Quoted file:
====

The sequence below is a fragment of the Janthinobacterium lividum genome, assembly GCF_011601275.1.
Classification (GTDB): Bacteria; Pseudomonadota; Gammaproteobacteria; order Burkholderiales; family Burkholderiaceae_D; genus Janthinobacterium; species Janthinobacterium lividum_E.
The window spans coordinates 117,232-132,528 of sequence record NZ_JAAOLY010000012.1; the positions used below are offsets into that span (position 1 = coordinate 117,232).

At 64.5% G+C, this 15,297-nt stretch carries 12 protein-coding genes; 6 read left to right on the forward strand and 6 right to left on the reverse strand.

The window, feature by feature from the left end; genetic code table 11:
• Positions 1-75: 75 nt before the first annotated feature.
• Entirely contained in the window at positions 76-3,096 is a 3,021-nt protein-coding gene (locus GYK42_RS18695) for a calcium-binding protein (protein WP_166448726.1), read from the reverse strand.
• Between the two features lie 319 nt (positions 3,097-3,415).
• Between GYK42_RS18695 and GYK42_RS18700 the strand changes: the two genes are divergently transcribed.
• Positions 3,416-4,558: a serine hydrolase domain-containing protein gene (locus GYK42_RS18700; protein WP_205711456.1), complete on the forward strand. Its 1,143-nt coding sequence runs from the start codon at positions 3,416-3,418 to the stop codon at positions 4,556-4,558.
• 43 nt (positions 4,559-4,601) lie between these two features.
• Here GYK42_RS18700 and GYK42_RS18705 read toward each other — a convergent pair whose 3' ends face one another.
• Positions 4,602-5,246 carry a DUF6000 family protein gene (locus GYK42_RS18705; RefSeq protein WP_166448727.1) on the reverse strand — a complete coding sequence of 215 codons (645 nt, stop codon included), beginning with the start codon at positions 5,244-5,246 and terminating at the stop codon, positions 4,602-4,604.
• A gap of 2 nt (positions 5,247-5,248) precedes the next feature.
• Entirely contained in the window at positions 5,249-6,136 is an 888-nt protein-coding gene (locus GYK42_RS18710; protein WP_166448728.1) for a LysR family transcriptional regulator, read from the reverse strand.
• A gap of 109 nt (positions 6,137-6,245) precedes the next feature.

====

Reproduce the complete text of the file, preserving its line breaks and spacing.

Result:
The sequence below is a fragment of the Janthinobacterium lividum genome, assembly GCF_011601275.1.
Classification (GTDB): Bacteria; Pseudomonadota; Gammaproteobacteria; order Burkholderiales; family Burkholderiaceae_D; genus Janthinobacterium; species Janthinobacterium lividum_E.
The window spans coordinates 117,232-132,528 of sequence record NZ_JAAOLY010000012.1; the positions used below are offsets into that span (position 1 = coordinate 117,232).

At 64.5% G+C, this 15,297-nt stretch carries 12 protein-coding genes; 6 read left to right on the forward strand and 6 right to left on the reverse strand.

The window, feature by feature from the left end; genetic code table 11:
• Positions 1-75: 75 nt before the first annotated feature.
• Entirely contained in the window at positions 76-3,096 is a 3,021-nt protein-coding gene (locus GYK42_RS18695) for a calcium-binding protein (protein WP_166448726.1), read from the reverse strand.
• Between the two features lie 319 nt (positions 3,097-3,415).
• Between GYK42_RS18695 and GYK42_RS18700 the strand changes: the two genes are divergently transcribed.
• Positions 3,416-4,558: a serine hydrolase domain-containing protein gene (locus GYK42_RS18700; protein WP_205711456.1), complete on the forward strand. Its 1,143-nt coding sequence runs from the start codon at positions 3,416-3,418 to the stop codon at positions 4,556-4,558.
• 43 nt (positions 4,559-4,601) lie between these two features.
• Here GYK42_RS18700 and GYK42_RS18705 read toward each other — a convergent pair whose 3' ends face one another.
• Positions 4,602-5,246 carry a DUF6000 family protein gene (locus GYK42_RS18705; RefSeq protein WP_166448727.1) on the reverse strand — a complete coding sequence of 215 codons (645 nt, stop codon included), beginning with the start codon at positions 5,244-5,246 and terminating at the stop codon, positions 4,602-4,604.
• A gap of 2 nt (positions 5,247-5,248) precedes the next feature.
• Entirely contained in the window at positions 5,249-6,136 is an 888-nt protein-coding gene (locus GYK42_RS18710; protein WP_166448728.1) for a LysR family transcriptional regulator, read from the reverse strand.
• A gap of 109 nt (positions 6,137-6,245) precedes the next feature.